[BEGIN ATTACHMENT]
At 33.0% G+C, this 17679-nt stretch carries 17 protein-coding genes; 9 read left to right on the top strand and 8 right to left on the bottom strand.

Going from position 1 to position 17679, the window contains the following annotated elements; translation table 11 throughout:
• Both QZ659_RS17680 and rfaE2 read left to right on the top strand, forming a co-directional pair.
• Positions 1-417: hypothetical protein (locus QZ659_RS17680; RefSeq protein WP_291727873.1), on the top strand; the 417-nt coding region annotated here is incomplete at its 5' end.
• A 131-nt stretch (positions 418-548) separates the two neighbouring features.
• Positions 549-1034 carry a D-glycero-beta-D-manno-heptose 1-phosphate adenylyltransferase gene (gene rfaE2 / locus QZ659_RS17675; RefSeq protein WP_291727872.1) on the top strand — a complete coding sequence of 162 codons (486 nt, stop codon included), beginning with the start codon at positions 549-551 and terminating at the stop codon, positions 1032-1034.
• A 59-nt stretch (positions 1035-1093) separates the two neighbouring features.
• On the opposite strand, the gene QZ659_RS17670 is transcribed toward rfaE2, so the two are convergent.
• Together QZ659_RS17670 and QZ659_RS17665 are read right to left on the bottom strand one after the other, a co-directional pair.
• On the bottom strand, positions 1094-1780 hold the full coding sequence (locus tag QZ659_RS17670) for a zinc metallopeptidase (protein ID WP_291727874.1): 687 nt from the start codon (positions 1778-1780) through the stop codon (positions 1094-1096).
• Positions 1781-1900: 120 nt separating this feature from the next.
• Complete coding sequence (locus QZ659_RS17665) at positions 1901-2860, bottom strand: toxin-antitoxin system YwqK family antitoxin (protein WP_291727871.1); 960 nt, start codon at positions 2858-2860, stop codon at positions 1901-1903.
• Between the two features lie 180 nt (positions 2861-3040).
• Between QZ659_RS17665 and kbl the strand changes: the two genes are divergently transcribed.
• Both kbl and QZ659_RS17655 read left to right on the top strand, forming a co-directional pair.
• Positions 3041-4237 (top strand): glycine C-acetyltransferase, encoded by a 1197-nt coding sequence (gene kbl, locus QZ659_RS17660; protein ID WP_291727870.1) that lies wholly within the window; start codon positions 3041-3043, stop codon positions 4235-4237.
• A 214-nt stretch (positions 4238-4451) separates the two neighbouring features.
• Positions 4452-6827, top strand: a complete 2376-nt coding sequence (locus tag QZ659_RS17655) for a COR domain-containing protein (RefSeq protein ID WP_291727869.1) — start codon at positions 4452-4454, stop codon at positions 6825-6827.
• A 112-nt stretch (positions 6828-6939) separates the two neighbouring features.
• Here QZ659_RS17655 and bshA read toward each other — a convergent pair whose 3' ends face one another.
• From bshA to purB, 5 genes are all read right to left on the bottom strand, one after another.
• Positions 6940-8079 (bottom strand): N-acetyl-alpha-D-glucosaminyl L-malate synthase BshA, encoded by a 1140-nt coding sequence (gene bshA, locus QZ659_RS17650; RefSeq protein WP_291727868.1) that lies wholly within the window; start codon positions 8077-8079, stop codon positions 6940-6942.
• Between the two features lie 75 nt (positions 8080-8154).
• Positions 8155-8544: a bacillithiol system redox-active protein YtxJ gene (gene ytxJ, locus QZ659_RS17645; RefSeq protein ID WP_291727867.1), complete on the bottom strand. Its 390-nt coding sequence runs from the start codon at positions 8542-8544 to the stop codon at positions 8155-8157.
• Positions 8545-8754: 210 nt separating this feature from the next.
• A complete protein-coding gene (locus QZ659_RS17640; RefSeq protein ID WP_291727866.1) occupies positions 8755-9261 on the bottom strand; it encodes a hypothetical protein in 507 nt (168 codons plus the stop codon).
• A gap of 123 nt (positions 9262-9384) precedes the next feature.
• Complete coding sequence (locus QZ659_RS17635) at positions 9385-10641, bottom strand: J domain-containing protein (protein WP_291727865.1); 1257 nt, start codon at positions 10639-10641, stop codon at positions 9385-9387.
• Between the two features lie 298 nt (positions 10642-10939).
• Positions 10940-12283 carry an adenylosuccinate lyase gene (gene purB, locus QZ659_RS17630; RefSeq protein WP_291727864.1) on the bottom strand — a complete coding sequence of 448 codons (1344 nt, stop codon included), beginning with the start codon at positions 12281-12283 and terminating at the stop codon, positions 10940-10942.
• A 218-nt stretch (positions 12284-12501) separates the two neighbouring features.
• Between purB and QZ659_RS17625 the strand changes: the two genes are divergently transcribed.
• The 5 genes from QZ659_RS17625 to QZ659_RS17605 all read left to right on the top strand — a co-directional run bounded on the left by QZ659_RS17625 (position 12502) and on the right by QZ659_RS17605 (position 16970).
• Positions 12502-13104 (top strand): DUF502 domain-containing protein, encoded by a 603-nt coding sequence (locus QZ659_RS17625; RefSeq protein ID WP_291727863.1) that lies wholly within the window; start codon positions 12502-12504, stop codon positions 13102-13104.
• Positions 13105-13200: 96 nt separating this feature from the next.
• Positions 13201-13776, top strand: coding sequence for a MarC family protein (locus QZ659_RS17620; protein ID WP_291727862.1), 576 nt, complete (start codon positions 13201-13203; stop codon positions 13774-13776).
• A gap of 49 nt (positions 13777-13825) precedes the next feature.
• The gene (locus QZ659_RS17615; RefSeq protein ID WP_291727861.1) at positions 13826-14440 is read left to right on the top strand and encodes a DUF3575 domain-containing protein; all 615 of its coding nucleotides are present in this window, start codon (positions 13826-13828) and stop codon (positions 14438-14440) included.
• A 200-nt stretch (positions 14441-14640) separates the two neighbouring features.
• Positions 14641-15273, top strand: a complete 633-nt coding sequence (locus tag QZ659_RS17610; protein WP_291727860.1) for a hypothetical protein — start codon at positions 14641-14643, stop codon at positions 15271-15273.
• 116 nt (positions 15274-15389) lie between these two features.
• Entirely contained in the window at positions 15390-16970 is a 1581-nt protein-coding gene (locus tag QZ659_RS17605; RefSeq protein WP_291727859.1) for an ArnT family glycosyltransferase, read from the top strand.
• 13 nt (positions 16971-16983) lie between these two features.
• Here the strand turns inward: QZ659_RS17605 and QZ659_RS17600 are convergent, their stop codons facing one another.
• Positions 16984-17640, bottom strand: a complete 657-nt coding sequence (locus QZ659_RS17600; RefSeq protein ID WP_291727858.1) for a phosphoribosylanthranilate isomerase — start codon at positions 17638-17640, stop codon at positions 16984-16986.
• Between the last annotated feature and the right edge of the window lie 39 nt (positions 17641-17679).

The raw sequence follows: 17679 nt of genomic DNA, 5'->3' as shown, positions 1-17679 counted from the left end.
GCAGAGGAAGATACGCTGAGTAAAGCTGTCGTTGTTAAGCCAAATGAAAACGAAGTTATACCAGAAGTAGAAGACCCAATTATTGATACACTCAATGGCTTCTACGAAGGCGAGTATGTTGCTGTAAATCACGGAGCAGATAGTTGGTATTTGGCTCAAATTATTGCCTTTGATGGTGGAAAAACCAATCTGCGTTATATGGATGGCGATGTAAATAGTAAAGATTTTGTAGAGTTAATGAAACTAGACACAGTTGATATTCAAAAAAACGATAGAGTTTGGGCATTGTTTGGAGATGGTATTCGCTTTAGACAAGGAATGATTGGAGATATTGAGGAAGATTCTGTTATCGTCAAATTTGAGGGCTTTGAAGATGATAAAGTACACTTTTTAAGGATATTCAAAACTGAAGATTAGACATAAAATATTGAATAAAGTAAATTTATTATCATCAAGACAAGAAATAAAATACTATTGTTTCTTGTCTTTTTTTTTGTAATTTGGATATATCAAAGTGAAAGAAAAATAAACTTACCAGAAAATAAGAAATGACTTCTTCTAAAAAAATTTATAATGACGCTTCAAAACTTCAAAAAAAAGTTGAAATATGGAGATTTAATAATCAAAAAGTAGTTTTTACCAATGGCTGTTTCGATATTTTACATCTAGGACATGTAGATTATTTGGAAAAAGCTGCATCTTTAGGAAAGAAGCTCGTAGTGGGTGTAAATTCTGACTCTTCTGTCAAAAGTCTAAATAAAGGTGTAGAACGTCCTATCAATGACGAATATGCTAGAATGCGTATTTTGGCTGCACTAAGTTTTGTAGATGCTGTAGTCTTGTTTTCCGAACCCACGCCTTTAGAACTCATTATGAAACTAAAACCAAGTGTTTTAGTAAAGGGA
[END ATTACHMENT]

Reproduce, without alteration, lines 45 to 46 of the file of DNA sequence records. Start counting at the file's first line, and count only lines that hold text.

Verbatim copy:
• Positions 16984-17640, bottom strand: a complete 657-nt coding sequence (locus QZ659_RS17600; RefSeq protein ID WP_291727858.1) for a phosphoribosylanthranilate isomerase — start codon at positions 17638-17640, stop codon at positions 16984-16986.
• Between the last annotated feature and the right edge of the window lie 39 nt (positions 17641-17679).